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As a relief pitcher in the big leagues for 10 years, Jim Corsi had his share of stare-downs. None was bigger than the one he faced well after his playing days. Corsi, who pitched for five Major League Baseball teams, including the Boston Red Sox and Oakland Athletics, died early Tuesday morning at the age of 60 after battling liver and colon cancer. He recently stared down the terminal illness as he would any heavy hitter and insisted he was “at peace” with his diagnosis.

Jim Corsi believed he was ‘invincible’

Jim Corsi of the Boston Red Sox delivers a pitch during a spring training game against the Minnesota Twins at the City of Palms Park in Fort Myers, Florida. | Brian Bahr /Allsport.

Corsi was drafted by the New York Yankees in the 25th round of the 1982 MLB Draft. The Yankees released the 6-foot-1 right-handed reliever in 1984, but he hung around in the minors until June 2008 when he made his big-league debut with the Athletics. He pitched a scoreless inning with a walk and a strikeout in a 4-1 loss to the Milwaukee Brewers.

Corsi spent five years with the A’s, winning a World Series in 1989. With Oakland, Corsi went 13-9 as a middle reliever. He collected five saves and had a 2.75 ERA. He joined the Red Sox in 1997, after his third stint with the Athletics. With Boston, Corsi was 9-7 with a 3.35 ERA and a pair of saves.

The former pitcher had blamed himself for not getting checked when he was younger. It was a tough lesson he hoped to pass on to others.

“I got liver cancer, stage four, and colon cancer,” Corsi recently told WBZ-TV. “I made a mistake when I was younger by not getting a colonoscopy.

“I should have done it. If you’re out there, don’t wait. Don’t be stupid. I was a professional athlete and thought I was invincible, strong. You’re not. Cancer is not prejudice to anybody.

“That’s my message: Don’t wait. You don’t want to end up like this. If you get it soon enough, you’ll be alright.”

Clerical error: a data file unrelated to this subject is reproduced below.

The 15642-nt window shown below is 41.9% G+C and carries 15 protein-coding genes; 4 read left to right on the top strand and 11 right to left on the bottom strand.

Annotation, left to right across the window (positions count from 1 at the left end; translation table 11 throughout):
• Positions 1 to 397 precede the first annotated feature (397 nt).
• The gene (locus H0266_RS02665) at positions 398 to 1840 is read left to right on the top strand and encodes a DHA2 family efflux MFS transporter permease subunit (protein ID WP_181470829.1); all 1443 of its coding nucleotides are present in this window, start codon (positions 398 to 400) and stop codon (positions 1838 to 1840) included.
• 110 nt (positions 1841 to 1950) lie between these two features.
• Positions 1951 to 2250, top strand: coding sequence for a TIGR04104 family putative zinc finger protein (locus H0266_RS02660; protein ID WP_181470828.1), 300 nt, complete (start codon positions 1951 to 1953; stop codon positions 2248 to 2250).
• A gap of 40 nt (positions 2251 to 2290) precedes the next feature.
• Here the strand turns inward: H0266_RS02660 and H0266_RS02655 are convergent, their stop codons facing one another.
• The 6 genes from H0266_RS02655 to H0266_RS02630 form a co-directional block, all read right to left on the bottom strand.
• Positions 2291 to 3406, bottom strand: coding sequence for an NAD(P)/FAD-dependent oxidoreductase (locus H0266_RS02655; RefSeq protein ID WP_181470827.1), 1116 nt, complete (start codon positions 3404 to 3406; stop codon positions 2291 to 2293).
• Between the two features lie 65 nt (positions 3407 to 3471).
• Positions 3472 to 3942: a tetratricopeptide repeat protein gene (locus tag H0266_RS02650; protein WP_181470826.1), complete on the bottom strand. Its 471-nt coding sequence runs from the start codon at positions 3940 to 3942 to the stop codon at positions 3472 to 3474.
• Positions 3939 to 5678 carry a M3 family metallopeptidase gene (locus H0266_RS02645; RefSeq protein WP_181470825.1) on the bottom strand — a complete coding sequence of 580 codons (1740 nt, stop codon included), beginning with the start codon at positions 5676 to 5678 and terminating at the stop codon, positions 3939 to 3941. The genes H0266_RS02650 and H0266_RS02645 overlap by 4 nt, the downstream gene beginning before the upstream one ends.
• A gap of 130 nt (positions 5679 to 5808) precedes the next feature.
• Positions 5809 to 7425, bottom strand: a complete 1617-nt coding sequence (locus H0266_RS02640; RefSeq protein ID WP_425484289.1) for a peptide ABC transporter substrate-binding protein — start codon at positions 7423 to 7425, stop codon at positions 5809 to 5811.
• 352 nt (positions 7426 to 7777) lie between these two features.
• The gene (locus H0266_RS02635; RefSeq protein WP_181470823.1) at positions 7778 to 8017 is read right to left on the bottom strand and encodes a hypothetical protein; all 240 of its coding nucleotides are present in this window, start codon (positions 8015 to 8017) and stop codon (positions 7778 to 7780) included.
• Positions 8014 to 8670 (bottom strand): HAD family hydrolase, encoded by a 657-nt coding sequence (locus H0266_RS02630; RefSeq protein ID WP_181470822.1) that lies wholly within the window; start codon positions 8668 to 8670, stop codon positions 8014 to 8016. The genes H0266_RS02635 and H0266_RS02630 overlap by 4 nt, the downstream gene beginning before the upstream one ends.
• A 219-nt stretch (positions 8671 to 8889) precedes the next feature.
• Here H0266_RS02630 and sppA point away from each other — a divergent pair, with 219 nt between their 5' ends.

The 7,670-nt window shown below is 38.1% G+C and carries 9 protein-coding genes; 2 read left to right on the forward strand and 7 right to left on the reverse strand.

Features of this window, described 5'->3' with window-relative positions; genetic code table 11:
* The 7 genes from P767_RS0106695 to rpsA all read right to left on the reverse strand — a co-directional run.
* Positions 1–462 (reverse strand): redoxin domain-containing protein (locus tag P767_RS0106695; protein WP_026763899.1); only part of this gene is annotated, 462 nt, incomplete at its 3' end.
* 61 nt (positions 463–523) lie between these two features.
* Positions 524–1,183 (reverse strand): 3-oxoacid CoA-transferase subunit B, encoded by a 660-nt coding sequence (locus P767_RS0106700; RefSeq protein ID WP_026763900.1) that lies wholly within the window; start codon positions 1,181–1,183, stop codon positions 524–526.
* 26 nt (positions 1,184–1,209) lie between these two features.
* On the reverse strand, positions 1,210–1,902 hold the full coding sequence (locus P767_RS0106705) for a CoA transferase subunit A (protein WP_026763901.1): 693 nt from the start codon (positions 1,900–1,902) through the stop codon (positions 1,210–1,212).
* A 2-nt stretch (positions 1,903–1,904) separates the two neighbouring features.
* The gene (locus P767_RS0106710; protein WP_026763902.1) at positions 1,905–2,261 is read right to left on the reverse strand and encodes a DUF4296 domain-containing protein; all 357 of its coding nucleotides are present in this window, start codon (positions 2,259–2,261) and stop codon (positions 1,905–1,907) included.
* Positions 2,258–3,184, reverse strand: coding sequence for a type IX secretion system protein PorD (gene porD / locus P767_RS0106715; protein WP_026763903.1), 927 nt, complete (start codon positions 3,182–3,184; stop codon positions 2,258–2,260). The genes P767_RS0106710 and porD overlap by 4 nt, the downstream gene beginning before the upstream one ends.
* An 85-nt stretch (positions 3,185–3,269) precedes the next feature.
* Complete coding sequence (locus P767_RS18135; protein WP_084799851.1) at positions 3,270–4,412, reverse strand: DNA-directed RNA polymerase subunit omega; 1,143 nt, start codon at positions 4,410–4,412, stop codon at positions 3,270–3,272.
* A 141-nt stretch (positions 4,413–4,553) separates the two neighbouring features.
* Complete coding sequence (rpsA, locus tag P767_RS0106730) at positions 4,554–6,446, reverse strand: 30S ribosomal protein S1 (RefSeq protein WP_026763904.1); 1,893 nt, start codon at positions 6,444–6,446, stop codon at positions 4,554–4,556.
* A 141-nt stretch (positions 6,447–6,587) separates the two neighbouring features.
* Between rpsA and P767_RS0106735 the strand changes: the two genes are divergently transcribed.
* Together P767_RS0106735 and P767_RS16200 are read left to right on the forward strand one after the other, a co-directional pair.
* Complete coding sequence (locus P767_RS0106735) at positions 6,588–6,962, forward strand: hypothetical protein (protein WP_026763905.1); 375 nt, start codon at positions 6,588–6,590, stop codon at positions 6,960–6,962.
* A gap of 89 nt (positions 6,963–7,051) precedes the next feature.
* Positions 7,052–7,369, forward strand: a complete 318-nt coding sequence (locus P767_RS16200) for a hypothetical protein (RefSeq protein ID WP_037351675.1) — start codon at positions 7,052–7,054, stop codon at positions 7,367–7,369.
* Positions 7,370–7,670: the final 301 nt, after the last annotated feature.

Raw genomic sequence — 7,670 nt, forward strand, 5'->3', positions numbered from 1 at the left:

Jim Corsi said he was ‘at peace’ after his cancer diagnosis

Corsi knew he didn’t have much time after his diagnosis. His family held a special wedding for his oldest daughter Julianne a couple of months ago just so he would be able to walk her down the aisle. That moment meant everything to him.

“It was the most important thing that he could have done,” Julianne said. “It was just so meaningful and special. It was amazing.”

Corsi was hoping he’d be able to see his first grandchild.

“They’re everything,” Corsi said of his family. “I need more time. I’m not ready to check out. My kids are young, they’re going to have kids. I want to see a grandkid.”

Before he died, Corsi told WBZ-TV Sports Director Steve Burton, a good friend of his, that he was “at peace.”

“I’m at peace,” Corsi said. “I know if I die I’m going to a better place. I feel sorry for everyone I’ll leave behind.”

Former teammates, members of the media fondly remember Corsi


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According to family, former teammates, and members of the media, Corsi was well-liked, funny, and always put family first. He may not have been an All-Star on the baseball field but certainly was one off it.

“Thoughts and prayers to former teammate and friend Jim Corsi,” former Red Sox pitcher Curt Schilling wrote on Twitter. “Funny, talented as hell and a good heart. Thinking of you my friend.”

“He’s not just your friend, he had like 24 other friends on the team, and not too many guys have that,” said former teammate Dennis Eckersley via Michael Silverman. “Jim was as friendly as anything to everybody.”

Mike Lefkow, who covered Corsi when he pitched in Oakland, said there wasn’t a nicer man in all of sports.

“Many of you won’t remember onetime A’s reliever Jim Corsi, but for those of us who covered him, I can’t imagine there being a more decent human being in sports — high school, college or pro,” Lefkow wrote on Twitter.

Corsi left behind a beautiful family and loads of friends. He’s gone too soon at age 60.